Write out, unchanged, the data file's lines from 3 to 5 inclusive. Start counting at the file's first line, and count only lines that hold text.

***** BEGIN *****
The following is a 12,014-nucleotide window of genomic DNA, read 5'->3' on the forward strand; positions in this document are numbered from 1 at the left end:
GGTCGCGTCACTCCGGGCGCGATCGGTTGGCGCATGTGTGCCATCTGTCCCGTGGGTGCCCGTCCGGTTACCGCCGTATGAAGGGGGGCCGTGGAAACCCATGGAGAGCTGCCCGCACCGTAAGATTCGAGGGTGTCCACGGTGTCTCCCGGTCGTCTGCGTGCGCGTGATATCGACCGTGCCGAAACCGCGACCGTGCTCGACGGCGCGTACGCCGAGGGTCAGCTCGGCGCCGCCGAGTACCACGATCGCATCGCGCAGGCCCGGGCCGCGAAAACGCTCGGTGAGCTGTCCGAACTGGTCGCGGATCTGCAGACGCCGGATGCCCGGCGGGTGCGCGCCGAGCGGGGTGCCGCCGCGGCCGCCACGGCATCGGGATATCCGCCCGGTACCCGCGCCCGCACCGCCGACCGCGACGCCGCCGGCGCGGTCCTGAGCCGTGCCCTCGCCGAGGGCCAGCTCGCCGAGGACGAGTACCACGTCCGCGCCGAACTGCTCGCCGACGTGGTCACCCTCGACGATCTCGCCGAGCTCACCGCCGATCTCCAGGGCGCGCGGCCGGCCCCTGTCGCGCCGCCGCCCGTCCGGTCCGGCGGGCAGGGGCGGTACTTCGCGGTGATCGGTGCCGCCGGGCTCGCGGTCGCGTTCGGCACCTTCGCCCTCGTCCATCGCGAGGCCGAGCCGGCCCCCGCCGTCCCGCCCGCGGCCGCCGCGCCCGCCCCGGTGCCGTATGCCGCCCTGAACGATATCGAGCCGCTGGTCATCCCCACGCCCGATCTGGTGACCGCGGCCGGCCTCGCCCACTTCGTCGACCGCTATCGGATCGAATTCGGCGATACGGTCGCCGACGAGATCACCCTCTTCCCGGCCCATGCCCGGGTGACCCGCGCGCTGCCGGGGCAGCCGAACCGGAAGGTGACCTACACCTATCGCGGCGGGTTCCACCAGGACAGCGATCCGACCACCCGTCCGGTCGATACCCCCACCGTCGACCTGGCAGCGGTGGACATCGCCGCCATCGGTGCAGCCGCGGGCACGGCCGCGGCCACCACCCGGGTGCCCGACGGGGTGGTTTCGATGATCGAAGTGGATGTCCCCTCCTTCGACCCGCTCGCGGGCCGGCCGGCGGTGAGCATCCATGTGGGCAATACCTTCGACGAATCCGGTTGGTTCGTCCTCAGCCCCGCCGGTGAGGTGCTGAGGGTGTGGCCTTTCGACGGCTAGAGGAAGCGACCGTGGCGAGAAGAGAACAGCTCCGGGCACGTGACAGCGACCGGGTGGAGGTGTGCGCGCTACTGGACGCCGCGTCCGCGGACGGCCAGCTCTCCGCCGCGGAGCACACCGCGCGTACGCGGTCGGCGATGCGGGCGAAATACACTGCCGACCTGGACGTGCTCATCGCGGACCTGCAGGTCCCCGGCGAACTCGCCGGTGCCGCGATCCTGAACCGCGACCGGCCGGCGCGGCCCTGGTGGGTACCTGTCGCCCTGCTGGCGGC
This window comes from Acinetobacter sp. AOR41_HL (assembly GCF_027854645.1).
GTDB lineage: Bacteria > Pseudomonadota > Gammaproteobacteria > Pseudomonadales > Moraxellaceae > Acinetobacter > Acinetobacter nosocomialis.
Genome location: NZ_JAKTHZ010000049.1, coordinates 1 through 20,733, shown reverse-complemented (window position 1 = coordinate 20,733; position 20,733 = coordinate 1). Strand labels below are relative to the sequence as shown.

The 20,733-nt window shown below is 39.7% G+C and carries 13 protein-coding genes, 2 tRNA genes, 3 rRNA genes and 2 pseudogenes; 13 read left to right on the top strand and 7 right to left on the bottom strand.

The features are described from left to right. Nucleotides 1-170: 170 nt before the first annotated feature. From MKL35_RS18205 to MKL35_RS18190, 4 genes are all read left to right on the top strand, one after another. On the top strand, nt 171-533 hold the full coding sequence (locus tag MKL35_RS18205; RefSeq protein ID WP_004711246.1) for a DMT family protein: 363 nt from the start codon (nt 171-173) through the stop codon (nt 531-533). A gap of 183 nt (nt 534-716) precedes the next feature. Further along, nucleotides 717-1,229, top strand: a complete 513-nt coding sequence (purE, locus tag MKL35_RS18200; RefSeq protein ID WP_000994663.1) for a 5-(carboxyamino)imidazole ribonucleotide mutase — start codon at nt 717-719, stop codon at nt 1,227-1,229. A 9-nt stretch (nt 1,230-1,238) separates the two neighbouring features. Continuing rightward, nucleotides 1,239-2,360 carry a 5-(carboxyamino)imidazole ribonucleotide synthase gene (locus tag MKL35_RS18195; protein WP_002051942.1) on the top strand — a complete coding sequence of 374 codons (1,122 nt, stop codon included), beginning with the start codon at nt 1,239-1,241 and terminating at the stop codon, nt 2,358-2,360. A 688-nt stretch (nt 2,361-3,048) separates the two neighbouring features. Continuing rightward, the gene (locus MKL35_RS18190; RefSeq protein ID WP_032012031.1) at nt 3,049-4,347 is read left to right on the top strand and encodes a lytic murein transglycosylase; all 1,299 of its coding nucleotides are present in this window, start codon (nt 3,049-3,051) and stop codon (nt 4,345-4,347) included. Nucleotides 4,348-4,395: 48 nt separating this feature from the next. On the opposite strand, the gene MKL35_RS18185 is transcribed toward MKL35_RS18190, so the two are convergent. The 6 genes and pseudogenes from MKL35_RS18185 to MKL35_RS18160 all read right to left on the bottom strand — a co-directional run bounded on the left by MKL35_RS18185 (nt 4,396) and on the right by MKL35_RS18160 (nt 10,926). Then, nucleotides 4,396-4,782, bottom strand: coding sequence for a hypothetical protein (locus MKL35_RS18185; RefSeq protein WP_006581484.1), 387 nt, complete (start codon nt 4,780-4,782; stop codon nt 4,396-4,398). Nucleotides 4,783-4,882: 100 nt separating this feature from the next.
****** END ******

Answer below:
This window comes from Acinetobacter sp. AOR41_HL (assembly GCF_027854645.1).
GTDB lineage: Bacteria > Pseudomonadota > Gammaproteobacteria > Pseudomonadales > Moraxellaceae > Acinetobacter > Acinetobacter nosocomialis.
Genome location: NZ_JAKTHZ010000049.1, coordinates 1 through 20,733, shown reverse-complemented (window position 1 = coordinate 20,733; position 20,733 = coordinate 1). Strand labels below are relative to the sequence as shown.